Making Holiday Memories
“A joyful heart makes a cheerful face,” (Prov. 15:13). That’s what our faces should reflect as we go about the busyness of the holiday season.
Looking BackNostalgia goes hand in hand with holiday happenings. Taking a trip back in time, I remember my mother telling us how fortunate we were at Christmas time. Her gifts were necessary homemade clothing and maybe, an orange.
One of my favorite memories is the wonderful school plays given in a one-room country schoolhouse. Blankets were strung on wire for stage curtains, the teacher sat on a bench with script in hand (no one sat close to the oil-burning stove in the center of the room), and after the play, an ancient Santa wearing a seamed face and lots of padding, rang out in his jolly bass, “Ho, ho, ho, M-e-r-r-y Christmas!” His voice resounded through the room as we waited to taste the delightful goodies he carried in that gunnysack slung over his shoulder: hard candy, nuts, chocolate-covered mints we called “haystacks,” an orange and an apple. Mmmm.
Christmas Eve was our Sunday school program and we were allowed to open one gift before we left for church. That was a necessary surprise we needed to wear.
Our trees were always spindly, sparsely branched cedars cut from the pasture or shelterbelt. We kids loved throwing on icicles to cover up the holes between branches. With so many small helpful hands involved, the glass baubles grew fewer each year.
My father’s parents made it a Mosel tradition to have oyster stew after church on Christmas Eve. That’s one I carried on, until my sons-in-law fessed up to not liking it. So we have a couple different soups now, and my husband and I eat oyster stew on New Year’s Eve.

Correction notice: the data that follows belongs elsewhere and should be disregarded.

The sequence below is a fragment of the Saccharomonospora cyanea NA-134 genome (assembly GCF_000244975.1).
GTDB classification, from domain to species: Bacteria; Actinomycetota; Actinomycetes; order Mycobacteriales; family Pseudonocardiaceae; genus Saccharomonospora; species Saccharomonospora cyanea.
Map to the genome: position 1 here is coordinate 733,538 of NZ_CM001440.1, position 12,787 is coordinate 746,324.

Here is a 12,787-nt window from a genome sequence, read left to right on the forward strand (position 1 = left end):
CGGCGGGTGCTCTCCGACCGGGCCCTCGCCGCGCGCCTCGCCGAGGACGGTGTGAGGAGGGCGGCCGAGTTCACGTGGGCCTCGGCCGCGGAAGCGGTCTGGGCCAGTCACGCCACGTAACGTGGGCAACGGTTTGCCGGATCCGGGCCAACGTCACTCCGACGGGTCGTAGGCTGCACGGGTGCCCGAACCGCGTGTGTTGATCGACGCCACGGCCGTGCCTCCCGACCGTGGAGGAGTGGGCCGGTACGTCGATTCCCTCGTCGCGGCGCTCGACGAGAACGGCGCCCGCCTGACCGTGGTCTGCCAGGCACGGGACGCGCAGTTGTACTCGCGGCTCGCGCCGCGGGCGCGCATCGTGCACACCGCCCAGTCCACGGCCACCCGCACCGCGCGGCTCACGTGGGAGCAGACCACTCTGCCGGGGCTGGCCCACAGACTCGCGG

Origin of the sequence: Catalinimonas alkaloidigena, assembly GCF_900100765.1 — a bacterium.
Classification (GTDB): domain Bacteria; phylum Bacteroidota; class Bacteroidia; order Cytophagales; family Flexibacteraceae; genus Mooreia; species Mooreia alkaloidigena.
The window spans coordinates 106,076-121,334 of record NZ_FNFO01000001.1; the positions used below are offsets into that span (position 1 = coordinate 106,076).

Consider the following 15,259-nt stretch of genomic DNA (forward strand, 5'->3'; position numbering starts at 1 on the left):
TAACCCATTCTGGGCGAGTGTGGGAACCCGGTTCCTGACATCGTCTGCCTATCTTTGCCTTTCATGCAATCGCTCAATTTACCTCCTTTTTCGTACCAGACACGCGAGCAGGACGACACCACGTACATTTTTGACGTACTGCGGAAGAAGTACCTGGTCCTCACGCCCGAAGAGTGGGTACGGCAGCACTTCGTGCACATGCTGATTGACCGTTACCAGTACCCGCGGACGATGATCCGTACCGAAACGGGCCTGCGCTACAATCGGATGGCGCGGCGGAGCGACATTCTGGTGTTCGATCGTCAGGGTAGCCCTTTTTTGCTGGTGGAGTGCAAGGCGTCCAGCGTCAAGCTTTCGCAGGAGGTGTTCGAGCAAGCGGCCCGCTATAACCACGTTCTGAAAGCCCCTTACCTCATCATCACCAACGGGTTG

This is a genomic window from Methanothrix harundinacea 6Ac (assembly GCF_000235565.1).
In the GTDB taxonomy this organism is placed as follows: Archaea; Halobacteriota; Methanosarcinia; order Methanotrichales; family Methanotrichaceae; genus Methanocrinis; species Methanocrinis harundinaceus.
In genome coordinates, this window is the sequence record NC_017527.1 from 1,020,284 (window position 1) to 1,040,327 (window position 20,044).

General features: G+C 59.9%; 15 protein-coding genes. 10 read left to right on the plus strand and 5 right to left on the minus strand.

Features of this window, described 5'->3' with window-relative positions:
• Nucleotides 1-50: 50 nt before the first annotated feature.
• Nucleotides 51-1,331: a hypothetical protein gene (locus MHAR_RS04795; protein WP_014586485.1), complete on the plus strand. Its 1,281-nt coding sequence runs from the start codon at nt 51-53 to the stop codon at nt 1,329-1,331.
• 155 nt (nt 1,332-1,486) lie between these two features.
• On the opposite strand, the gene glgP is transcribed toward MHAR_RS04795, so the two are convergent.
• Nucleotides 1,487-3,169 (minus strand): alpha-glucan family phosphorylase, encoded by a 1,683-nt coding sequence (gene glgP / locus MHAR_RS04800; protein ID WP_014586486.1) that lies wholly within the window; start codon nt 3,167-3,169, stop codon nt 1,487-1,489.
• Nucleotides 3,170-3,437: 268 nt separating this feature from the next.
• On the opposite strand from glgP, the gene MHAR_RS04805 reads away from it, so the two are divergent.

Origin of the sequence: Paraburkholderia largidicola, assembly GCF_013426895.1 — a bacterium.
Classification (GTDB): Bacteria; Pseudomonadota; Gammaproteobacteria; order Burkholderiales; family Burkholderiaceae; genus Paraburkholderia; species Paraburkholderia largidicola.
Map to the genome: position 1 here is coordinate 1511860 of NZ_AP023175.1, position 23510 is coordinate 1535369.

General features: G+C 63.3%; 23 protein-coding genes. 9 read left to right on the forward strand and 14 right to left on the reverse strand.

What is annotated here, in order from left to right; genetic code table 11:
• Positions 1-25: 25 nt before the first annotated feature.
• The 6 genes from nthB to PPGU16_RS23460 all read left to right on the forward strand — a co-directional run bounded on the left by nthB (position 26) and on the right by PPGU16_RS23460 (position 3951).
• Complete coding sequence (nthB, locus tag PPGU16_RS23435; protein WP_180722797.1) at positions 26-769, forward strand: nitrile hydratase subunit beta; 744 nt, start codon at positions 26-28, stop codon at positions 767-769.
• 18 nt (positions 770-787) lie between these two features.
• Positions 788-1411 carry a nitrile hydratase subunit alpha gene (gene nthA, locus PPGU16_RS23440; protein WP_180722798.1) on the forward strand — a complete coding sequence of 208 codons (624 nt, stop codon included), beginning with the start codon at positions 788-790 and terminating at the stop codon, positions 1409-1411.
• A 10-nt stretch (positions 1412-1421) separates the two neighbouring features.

Memories, Memories, Memories
What are you leaving as memories for your loved ones? You can (and should) build memories for your children and grandchildren. As soon as my kids were big enough to stand on a bench, they helped roll out and decorate sugar cookies.After being away from home a few years, I asked my adult children what they remember about getting ready for Christmas. I heard singing, buying presents, baking cookies, making decorations, the tree, and our living room. When they were small, that room was a Victorian parlor depicting the era. The kids would descend the stairs in wide-eyed wonder.
Traditions create memories and bind families. They vary from a birthday cake to Jesus and reading the Christmas story from Luke, Chapter Two, crazy gift-giving games or drawing names for handmade gifts, saving Christmas cards and praying for the sender through the year, or even starting the next year’s gifts by shopping the day after Christmas.
Whatever your memories, savor them because life is short and changing faster than we can voice an opinion. Take time to make new memories. Love one another, and may I challenge you to leave a legacy of joy.